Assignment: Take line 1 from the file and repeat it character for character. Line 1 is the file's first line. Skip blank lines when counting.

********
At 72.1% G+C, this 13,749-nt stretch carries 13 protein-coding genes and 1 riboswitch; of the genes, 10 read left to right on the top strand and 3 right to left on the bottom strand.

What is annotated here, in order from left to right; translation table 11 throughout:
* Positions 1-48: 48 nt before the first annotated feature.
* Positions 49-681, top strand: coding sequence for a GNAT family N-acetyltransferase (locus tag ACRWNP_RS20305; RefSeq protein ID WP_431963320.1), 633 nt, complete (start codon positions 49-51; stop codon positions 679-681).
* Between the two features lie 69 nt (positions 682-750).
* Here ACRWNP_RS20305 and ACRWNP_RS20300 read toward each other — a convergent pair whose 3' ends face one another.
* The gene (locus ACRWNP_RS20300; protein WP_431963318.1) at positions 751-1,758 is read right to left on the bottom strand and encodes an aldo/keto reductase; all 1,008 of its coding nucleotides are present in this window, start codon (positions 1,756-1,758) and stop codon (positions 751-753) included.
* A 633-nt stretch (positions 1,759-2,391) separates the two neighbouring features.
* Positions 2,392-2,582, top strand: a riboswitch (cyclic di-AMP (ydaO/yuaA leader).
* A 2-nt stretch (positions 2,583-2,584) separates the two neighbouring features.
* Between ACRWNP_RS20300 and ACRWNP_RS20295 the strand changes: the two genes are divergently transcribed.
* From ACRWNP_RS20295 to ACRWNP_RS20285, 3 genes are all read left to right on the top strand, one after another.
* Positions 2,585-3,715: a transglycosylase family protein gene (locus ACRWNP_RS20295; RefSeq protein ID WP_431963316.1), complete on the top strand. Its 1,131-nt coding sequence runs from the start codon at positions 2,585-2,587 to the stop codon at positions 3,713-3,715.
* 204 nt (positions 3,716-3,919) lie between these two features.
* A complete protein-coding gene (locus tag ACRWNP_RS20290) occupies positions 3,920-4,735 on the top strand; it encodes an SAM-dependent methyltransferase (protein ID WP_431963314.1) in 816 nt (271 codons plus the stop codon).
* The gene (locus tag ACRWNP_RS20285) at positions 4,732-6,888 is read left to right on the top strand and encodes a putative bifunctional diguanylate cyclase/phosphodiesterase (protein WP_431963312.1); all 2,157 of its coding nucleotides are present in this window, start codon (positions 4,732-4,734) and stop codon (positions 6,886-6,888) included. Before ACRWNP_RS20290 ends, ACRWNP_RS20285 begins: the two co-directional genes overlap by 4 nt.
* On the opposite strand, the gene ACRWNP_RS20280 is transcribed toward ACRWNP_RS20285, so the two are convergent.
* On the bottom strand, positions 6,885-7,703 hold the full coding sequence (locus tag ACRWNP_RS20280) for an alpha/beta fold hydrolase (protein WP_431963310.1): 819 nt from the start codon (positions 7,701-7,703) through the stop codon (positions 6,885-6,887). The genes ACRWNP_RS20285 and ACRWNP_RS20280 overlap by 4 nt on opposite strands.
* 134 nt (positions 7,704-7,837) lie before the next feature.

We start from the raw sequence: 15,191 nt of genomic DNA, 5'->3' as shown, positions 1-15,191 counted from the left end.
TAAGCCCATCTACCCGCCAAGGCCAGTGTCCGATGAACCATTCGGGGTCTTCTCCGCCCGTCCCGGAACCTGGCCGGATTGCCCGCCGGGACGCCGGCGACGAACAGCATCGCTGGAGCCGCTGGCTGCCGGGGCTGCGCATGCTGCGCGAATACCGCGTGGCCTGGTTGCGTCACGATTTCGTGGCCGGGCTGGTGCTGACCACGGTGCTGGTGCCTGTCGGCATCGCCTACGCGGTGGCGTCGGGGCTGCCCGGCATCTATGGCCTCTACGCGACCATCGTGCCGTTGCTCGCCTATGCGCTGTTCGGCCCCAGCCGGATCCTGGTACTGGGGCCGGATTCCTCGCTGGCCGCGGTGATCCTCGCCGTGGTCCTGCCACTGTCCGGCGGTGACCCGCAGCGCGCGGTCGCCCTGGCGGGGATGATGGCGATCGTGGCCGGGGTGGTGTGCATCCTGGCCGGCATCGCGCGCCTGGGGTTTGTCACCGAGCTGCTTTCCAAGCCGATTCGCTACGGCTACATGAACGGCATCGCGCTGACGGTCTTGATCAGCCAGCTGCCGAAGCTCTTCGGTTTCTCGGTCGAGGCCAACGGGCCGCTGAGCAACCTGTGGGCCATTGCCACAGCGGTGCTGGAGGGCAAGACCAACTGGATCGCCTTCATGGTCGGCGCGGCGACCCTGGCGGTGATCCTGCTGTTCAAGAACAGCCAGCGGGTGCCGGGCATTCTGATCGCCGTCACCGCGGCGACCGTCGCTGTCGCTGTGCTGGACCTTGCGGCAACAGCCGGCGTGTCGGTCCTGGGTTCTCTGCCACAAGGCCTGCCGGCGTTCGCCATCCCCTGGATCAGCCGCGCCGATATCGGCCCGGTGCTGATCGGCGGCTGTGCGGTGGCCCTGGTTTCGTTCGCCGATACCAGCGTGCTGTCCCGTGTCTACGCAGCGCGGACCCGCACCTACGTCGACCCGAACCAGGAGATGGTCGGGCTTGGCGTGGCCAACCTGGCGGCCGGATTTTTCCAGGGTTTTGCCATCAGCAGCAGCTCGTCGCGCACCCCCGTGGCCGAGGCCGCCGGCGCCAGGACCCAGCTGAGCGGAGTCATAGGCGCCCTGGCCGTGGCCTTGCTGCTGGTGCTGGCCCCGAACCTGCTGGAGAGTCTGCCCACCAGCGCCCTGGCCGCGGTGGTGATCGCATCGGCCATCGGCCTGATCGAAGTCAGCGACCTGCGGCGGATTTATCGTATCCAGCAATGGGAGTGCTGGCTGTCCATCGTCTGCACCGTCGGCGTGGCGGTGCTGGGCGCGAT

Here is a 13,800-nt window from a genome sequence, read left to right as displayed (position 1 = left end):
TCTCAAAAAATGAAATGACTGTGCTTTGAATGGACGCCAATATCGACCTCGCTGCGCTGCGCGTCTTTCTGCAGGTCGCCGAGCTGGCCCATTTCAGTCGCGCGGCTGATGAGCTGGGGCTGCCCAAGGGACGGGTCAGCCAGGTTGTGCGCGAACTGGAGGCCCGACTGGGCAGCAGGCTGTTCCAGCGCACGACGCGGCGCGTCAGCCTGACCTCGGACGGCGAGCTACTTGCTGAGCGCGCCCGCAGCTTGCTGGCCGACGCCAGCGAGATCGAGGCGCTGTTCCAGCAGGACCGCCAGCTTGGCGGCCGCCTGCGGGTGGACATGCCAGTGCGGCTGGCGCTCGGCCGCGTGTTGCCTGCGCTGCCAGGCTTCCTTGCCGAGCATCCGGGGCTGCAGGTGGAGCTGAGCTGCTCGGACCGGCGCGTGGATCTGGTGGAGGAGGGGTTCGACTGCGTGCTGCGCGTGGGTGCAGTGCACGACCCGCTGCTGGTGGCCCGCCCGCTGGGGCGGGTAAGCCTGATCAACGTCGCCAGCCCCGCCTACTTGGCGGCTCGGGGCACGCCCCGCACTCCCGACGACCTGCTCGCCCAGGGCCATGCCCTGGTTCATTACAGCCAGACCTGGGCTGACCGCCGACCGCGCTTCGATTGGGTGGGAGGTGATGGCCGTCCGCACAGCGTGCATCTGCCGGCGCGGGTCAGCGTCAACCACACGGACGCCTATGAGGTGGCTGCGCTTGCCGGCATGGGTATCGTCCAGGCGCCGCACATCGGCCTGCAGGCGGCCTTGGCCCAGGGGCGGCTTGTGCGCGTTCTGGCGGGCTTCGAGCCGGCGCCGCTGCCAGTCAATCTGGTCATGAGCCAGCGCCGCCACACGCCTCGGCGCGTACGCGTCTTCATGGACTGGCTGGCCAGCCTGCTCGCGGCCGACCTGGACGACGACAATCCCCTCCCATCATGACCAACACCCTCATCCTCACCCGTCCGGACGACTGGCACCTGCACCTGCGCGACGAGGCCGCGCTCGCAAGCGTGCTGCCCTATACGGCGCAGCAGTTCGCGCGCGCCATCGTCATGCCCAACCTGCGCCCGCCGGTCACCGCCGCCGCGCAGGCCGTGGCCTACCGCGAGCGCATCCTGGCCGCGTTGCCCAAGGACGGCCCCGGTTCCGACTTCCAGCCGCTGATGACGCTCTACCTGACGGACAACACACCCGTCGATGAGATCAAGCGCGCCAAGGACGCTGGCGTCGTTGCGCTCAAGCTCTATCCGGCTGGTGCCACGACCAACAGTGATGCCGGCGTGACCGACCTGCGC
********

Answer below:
At 72.1% G+C, this 13,749-nt stretch carries 13 protein-coding genes and 1 riboswitch; of the genes, 10 read left to right on the top strand and 3 right to left on the bottom strand.